The improbably plush property that investigative filmmaker Maggie MacGowen has inherited a share of in the 6th arrondisement turns out to come with more than its share of criminal baggage.
No sooner has Maggie arrived in Paris, still tired and grimy from her trip from Laos, to survey the former convent she and her half brother, Freddy Desmoulins, have inherited from their mother, Isabelle Desmoulins, than a cryptic phone call from her fiance, tiresomely well-connected trade consultant Jean-Paul Bernard, summons her to an internet cafe, where she learns that he’s booked her on a flight leaving for Venice that day. Shutting off her phone and swearing off her credit cards, as he’s asked, she boards the flight and soon catches up with Jean-Paul, wounded from a brush with one of the two mysterious men following him and Maggie. He spins a hair-raising tale of his close encounter with a bomb-equipped drone and his escape from death when a volunteer nurse’s throat was cut as she slept in a hotel room he’d originally planned to occupy. Between them, Jean-Paul and Maggie try every dodge they can think of, from ducking into the dressing room of a store’s lingerie department to inviting themselves aboard the yacht of a TV talk show host friend to engaging the services of a teenage Venetian hacker, to lose their pursuers, but nothing works, and nothing tells them why InterCentro, a holding company for Russian business interests, is willing to pay to have them followed. The motive for all this mayhem awaits them back in Isabelle’s home in Rue Jacob—but not the malefactor behind it all, who doesn’t even have the grace to make a personal appearance before the curtain comes down.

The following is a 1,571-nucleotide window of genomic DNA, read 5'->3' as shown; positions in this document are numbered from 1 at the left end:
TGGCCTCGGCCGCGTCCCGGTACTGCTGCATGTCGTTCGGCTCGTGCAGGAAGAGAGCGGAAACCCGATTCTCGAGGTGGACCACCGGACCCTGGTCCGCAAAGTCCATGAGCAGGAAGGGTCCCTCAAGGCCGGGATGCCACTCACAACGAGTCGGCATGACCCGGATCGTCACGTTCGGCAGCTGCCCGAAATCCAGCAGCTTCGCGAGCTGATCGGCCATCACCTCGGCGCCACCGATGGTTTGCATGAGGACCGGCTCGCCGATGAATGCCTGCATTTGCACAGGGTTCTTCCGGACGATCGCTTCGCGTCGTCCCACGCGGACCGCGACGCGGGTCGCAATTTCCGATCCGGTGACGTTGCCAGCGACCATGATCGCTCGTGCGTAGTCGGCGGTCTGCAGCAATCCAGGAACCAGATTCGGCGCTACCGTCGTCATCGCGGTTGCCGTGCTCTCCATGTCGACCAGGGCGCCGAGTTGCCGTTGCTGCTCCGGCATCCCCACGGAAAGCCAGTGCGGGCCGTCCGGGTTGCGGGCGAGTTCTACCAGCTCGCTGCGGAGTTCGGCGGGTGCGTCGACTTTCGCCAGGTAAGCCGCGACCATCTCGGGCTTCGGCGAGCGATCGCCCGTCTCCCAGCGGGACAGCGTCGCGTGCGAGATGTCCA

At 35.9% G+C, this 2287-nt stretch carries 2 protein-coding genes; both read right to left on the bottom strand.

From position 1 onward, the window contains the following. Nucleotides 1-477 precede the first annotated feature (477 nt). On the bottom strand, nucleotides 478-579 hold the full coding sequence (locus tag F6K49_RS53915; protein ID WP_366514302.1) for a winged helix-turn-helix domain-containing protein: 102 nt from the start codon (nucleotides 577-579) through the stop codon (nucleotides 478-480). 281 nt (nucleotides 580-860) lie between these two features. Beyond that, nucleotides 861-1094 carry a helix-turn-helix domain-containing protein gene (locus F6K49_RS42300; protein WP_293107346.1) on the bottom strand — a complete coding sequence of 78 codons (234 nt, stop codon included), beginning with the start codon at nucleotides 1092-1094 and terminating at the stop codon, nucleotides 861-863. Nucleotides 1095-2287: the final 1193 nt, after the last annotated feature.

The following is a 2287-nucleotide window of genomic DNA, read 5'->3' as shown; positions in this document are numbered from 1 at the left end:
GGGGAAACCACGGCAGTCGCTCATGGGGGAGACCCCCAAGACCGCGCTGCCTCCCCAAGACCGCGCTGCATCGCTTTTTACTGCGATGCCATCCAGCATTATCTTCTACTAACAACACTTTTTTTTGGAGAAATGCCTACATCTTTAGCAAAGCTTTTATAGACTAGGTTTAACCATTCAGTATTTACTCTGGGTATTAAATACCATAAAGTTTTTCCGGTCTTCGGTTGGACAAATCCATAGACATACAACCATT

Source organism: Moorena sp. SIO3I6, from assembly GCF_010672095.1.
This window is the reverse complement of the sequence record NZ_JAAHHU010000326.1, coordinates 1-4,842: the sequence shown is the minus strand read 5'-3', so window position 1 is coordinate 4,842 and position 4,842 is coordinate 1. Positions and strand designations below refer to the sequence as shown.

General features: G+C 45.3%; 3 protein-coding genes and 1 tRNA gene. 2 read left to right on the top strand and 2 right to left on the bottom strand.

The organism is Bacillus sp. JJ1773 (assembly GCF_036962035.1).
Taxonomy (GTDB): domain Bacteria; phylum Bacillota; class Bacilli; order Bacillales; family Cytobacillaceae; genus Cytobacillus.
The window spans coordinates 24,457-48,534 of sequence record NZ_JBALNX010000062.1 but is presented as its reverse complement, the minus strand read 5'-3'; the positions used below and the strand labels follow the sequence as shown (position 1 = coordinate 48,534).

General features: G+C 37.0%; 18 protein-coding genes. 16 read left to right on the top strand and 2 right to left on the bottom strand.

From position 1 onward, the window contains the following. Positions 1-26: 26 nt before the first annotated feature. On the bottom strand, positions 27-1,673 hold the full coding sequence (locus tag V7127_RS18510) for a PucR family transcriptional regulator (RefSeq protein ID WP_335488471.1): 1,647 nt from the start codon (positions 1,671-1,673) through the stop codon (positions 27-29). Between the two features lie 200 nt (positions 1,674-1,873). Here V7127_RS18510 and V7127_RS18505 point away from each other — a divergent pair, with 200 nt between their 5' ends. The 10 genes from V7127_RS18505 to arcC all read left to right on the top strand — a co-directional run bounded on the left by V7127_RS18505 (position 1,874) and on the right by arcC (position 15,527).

The chase across Europe is serviceable, but the motivating intrigue back in Paris is a major letdown, as if Hornsby (Disturbing the Dark, 2016, etc.) had grafted the cloak-and-dagger intrigue onto the not very mysterious story she really wanted to tell of her series heroine’s impending nuptials.